We're only eight weeks away from the general election, and many came to the Jefferson Educational Society Tuesday night to learn about how the primaries were won, and what the two candidates are doing to prepare for November.

"We're going to try and get behind the numbers from the Spring. Did they fit the ethnic pattern of voting? What happened? How did these two fellows emerge from the pack?" said Pat Cuneo, the Public Relations Coordinator for the Jefferson Educational Society.

There were nine candidates on the primary ballot, but now it's down to Democrat Joe Schember and Republican John Persinger. The City of Erie hasn't had a Republican mayor since 1961, something speaker Pat Cuneo points out will force Persinger to work harder. 

"He need Democrats to seriously consider him, to jump over and vote for him," said Cuneo.

Cuneo added, the biggest obstacle for Persinger especially is voter turnout, getting those younger generations to the polls.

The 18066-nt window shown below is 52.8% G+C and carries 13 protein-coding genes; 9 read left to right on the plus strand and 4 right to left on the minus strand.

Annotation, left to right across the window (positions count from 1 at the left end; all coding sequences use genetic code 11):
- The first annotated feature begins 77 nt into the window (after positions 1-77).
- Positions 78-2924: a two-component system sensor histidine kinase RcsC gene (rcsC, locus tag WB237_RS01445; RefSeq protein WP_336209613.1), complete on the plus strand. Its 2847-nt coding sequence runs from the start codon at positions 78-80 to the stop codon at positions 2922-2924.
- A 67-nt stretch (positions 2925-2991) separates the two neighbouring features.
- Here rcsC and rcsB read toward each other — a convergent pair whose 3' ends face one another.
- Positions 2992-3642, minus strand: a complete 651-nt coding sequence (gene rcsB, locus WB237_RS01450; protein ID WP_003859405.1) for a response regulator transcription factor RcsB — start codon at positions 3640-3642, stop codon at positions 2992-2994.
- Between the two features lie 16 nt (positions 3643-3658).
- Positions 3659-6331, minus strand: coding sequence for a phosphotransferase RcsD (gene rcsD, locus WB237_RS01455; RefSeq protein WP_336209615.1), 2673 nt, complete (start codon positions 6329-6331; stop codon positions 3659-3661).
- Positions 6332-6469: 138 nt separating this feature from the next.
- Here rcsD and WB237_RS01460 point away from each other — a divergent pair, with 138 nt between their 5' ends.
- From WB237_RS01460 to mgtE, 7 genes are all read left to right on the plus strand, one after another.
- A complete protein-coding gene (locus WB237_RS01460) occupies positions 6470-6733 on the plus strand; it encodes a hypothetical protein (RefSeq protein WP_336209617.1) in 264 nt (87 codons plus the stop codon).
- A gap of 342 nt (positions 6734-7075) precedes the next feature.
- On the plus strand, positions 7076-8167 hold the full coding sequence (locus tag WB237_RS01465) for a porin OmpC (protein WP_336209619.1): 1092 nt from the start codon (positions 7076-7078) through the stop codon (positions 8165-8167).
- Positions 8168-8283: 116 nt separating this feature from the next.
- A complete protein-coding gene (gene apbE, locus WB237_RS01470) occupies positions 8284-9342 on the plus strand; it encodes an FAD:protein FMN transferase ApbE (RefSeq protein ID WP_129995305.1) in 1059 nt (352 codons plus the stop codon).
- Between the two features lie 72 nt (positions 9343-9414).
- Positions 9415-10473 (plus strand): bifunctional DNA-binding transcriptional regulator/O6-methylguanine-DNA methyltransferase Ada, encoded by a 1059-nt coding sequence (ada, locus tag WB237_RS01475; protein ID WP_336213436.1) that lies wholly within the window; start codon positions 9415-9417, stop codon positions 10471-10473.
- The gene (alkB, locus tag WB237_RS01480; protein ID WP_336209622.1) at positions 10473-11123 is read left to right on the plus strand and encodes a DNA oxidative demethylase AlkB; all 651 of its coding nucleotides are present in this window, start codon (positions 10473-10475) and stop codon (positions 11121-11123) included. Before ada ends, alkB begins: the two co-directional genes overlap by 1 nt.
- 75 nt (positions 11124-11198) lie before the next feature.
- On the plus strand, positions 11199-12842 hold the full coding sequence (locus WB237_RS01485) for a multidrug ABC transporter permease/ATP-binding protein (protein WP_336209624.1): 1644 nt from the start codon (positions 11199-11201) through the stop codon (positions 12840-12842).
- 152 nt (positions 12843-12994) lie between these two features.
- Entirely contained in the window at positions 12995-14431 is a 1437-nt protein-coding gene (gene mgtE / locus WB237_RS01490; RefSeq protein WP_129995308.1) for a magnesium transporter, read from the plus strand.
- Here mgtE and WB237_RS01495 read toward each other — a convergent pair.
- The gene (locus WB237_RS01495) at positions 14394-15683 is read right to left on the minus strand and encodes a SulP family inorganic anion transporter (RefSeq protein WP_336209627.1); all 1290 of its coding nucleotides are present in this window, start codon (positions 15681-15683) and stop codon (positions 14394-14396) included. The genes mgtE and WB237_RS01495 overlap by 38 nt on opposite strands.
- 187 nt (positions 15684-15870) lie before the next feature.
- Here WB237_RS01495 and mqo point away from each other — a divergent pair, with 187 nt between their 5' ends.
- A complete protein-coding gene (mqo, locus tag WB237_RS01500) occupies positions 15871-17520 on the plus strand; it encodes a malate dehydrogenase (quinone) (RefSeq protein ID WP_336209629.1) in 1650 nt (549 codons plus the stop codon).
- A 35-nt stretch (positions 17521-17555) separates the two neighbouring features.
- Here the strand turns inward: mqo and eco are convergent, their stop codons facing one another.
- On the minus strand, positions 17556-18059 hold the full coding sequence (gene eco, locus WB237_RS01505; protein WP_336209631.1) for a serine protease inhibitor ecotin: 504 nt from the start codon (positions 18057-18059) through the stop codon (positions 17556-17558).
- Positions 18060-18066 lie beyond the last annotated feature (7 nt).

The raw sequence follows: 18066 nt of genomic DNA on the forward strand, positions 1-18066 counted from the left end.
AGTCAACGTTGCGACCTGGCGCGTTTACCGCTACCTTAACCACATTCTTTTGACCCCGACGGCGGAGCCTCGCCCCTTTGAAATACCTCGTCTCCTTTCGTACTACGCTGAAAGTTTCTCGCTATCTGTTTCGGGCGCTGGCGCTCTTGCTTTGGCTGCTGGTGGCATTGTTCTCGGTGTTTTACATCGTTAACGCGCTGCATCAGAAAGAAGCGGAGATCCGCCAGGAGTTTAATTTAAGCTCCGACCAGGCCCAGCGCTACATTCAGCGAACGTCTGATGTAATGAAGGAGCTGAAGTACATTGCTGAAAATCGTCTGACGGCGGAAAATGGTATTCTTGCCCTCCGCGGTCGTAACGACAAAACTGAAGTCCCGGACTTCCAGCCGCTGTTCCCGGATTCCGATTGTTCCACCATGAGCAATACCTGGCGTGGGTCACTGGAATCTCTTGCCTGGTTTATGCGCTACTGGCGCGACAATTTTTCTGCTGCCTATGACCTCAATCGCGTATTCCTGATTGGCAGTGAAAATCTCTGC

"In the 18-year-olds, exactly nine voted in the Spring primary, that's just horrific," said Cuneo.

But Persinger has a plan, to attract both the young and older demographic.

"They all want new ideas, and new energy in city hall. So we've been going to their doorsteps, we've been taking our mobile headquarters where they are, in their neighborhoods at their events," said Persinger.

Schember is following a similar door-to-door method, hoping to get to at least 3,000 by November. He said although it has been a Democrat led city for years, he won't rely on that.

"The main thing I've doing is just trying to meet with people, and I pretty much just spend my day from the time I get up, to the time I go to bed, in various meetings with people, including going door-to-door with super voters," said Schember.

Cuneo said another key way to bring out those younger voters, is reaching them through social media.